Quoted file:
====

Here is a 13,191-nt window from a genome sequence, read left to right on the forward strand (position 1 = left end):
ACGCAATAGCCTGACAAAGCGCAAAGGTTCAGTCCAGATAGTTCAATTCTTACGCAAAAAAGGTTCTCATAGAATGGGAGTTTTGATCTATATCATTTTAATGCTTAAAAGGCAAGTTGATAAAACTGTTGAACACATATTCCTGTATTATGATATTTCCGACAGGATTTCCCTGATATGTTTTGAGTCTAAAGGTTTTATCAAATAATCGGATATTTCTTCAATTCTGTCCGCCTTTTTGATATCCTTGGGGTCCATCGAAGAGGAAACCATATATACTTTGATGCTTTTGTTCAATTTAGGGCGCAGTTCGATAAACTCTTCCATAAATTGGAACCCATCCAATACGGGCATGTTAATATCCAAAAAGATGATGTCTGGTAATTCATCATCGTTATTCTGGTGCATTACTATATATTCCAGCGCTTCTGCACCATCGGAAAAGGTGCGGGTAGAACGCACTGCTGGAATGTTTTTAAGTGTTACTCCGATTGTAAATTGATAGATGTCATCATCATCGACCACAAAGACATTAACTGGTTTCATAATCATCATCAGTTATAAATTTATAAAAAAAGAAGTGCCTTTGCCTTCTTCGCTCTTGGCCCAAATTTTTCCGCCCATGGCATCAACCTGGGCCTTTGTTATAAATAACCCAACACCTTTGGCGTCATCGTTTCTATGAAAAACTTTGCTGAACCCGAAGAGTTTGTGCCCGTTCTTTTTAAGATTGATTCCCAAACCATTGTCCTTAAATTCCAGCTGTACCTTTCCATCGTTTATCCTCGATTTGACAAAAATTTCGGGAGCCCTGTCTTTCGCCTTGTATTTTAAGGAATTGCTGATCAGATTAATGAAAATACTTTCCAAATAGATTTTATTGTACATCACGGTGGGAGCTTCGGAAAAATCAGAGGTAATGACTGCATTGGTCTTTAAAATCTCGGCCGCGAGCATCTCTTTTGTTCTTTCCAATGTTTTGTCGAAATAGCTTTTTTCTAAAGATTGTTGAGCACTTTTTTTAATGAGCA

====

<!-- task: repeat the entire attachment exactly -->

Here is a 13,191-nt window from a genome sequence, read left to right on the forward strand (position 1 = left end):
ACGCAATAGCCTGACAAAGCGCAAAGGTTCAGTCCAGATAGTTCAATTCTTACGCAAAAAAGGTTCTCATAGAATGGGAGTTTTGATCTATATCATTTTAATGCTTAAAAGGCAAGTTGATAAAACTGTTGAACACATATTCCTGTATTATGATATTTCCGACAGGATTTCCCTGATATGTTTTGAGTCTAAAGGTTTTATCAAATAATCGGATATTTCTTCAATTCTGTCCGCCTTTTTGATATCCTTGGGGTCCATCGAAGAGGAAACCATATATACTTTGATGCTTTTGTTCAATTTAGGGCGCAGTTCGATAAACTCTTCCATAAATTGGAACCCATCCAATACGGGCATGTTAATATCCAAAAAGATGATGTCTGGTAATTCATCATCGTTATTCTGGTGCATTACTATATATTCCAGCGCTTCTGCACCATCGGAAAAGGTGCGGGTAGAACGCACTGCTGGAATGTTTTTAAGTGTTACTCCGATTGTAAATTGATAGATGTCATCATCATCGACCACAAAGACATTAACTGGTTTCATAATCATCATCAGTTATAAATTTATAAAAAAAGAAGTGCCTTTGCCTTCTTCGCTCTTGGCCCAAATTTTTCCGCCCATGGCATCAACCTGGGCCTTTGTTATAAATAACCCAACACCTTTGGCGTCATCGTTTCTATGAAAAACTTTGCTGAACCCGAAGAGTTTGTGCCCGTTCTTTTTAAGATTGATTCCCAAACCATTGTCCTTAAATTCCAGCTGTACCTTTCCATCGTTTATCCTCGATTTGACAAAAATTTCGGGAGCCCTGTCTTTCGCCTTGTATTTTAAGGAATTGCTGATCAGATTAATGAAAATACTTTCCAAATAGATTTTATTGTACATCACGGTGGGAGCTTCGGAAAAATCAGAGGTAATGACTGCATTGGTCTTTAAAATCTCGGCCGCGAGCATCTCTTTTGTTCTTTCCAATGTTTTGTCGAAATAGCTTTTTTCTAAAGATTGTTGAGCACTTTTTTTAATGAGCA